Climate Change and Hurricanes: Science or ‘Fake News’?

Are hurricanes getting worse because of climate change? Well, you wouldn’t know it from the way conservative politicians and reporters are spinning things. So what is science and what is so-called “fake news“?

While several media outlets completely ignored climate change when Hurricane Harvey battered Texas, others posed the question: Is climate change altering our experience of hurricanes?

The Atlantic, for example, wondered “Does Harvey Represent a New Normal for Hurricanes?” Meanwhile, Quartz asked “Did climate change make Hurricane Harvey worse?

The climate science-denialist side of the GOP began their predictable assault on these articles. One of the most face-palm inducing moments, however, may have come from Florida Governor Rick Scott.

In the wake of Hurricane Irma, Scott continued his pattern of dodging climate change questions:

Clearly our environment changes all the time, and whether that’s cycles we’re going through or whether that’s man-made, I wouldn’t be able to tell you which one it is. But I can tell you this: We ought to go solve problems. I know we have beach renourishment issues. I know we have flood-mitigation issues.

The main issue here is that beach renourishment won’t stop hurricanes if they are intensifying due to our own actions. Avoiding that question demonstrates terrible leadership and misses the central issue: What are the facts on the hurricane-climate change link?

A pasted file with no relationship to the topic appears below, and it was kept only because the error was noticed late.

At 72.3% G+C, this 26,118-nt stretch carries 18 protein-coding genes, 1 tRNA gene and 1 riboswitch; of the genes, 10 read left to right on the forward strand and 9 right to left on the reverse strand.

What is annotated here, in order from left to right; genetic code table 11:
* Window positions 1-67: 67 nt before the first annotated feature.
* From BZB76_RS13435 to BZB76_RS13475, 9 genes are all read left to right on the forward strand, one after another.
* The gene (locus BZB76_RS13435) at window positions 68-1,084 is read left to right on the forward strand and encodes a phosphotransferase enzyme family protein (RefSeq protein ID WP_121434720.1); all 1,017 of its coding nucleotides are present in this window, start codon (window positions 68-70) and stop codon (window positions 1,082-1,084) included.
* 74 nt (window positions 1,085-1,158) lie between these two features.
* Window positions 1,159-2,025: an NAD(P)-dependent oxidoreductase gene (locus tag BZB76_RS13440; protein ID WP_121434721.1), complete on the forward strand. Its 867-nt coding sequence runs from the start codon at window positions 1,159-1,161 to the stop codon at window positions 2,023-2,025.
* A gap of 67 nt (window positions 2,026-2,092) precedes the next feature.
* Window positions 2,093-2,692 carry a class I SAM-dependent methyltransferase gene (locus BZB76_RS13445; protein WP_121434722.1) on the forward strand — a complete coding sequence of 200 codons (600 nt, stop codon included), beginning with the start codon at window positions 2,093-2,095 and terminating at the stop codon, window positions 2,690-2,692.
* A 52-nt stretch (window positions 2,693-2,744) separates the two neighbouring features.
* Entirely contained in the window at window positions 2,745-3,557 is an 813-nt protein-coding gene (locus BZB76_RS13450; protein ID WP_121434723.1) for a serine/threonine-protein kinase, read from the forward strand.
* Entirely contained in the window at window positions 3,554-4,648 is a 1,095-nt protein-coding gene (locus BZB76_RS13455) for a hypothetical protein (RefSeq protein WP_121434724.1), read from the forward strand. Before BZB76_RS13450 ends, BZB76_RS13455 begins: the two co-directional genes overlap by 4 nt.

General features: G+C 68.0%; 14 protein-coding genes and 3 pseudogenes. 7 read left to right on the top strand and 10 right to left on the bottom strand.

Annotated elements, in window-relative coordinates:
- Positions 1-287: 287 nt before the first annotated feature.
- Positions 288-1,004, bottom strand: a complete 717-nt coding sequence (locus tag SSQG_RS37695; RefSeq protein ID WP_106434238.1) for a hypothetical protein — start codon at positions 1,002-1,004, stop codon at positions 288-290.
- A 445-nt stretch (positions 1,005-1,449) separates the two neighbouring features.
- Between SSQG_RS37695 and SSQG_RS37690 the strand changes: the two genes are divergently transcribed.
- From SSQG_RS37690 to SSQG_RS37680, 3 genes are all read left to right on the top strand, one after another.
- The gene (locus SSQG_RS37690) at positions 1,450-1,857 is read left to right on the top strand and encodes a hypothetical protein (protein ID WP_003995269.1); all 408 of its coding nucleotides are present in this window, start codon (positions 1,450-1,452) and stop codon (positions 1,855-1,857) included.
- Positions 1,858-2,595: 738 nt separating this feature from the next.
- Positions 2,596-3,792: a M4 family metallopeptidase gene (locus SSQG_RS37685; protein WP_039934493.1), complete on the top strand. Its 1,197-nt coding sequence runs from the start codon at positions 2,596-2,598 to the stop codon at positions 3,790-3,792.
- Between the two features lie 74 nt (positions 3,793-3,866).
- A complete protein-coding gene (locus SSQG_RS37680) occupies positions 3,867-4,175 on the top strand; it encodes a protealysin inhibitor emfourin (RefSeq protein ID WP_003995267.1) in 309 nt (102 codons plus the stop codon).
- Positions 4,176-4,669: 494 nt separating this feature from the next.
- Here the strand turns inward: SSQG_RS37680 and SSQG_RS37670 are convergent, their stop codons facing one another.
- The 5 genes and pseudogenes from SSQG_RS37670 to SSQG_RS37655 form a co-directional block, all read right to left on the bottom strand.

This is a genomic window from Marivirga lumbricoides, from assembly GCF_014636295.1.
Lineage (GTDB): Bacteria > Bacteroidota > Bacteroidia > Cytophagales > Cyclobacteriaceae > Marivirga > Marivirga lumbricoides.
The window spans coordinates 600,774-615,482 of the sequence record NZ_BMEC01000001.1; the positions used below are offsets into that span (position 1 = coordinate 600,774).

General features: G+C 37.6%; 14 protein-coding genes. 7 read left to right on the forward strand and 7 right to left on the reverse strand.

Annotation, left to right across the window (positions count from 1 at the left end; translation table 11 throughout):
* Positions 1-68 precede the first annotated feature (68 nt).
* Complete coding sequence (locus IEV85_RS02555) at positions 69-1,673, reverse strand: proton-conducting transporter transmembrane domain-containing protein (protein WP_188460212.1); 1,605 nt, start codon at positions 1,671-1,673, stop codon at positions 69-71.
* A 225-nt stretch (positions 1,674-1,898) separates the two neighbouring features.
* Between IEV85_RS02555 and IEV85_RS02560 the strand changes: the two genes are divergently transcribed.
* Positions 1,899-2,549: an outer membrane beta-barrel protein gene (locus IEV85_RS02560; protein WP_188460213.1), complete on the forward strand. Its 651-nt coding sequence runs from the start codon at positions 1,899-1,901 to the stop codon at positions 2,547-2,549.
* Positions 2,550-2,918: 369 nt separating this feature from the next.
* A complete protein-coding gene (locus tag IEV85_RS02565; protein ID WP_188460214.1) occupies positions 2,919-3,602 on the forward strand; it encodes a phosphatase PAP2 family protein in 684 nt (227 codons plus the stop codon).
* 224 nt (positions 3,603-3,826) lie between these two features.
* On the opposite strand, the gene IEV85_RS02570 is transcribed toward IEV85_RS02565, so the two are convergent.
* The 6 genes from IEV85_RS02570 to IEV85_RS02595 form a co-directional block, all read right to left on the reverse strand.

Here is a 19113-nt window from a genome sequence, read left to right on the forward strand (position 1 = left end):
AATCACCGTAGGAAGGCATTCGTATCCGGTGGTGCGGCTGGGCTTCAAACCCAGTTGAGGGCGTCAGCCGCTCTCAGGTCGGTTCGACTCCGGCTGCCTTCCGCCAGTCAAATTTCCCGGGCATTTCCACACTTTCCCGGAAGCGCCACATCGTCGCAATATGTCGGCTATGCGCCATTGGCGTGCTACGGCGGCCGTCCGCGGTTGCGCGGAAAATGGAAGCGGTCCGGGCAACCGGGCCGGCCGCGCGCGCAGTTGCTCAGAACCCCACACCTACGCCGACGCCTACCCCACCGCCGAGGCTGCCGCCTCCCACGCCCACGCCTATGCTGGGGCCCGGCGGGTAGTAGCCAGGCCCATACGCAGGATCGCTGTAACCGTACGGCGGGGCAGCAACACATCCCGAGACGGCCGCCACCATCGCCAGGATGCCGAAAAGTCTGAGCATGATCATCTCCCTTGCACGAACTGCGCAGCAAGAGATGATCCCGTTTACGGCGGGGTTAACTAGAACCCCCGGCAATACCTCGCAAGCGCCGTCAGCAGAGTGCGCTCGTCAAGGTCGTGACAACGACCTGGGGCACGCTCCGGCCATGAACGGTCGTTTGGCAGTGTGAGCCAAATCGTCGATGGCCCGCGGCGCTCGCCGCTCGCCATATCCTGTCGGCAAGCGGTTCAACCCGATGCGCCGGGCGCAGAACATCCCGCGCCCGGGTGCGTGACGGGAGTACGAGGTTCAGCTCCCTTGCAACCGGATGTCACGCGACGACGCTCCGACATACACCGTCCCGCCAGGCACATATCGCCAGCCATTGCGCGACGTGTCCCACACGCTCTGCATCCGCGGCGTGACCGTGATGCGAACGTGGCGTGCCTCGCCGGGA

The science behind hurricanes and climate change

Well, there’s still a lot we don’t know–and scientists would be the first to admit that.

For example, it remains unclear if hurricanes are increasing in frequency thanks to climate change. Datasets on this topic are limited, and the results we do have paint an unclear picture.

For example, some models predict worse but less frequent cyclones, while others point to no decrease in small storms but an increase in more aggressive weather patterns.

This isn’t about a lack of scientific knowledge; researchers simply aim to explore all the different data points, so that a consensus can be reached.

The science is fairly clear on one important fact, though: Hurricanes do appear to be getting stronger as a result of climate change.

Did climate change make the recent hurricanes worse?

The Gulf’s waters have been warmer than average for the past year. Scientific research has shown a link between warming temperatures and an increased likelihood of tropical storm formations. However, as above, pinpointing if that warmer water current is producing more hurricanes is difficult because there other factors to take into account, like air currents.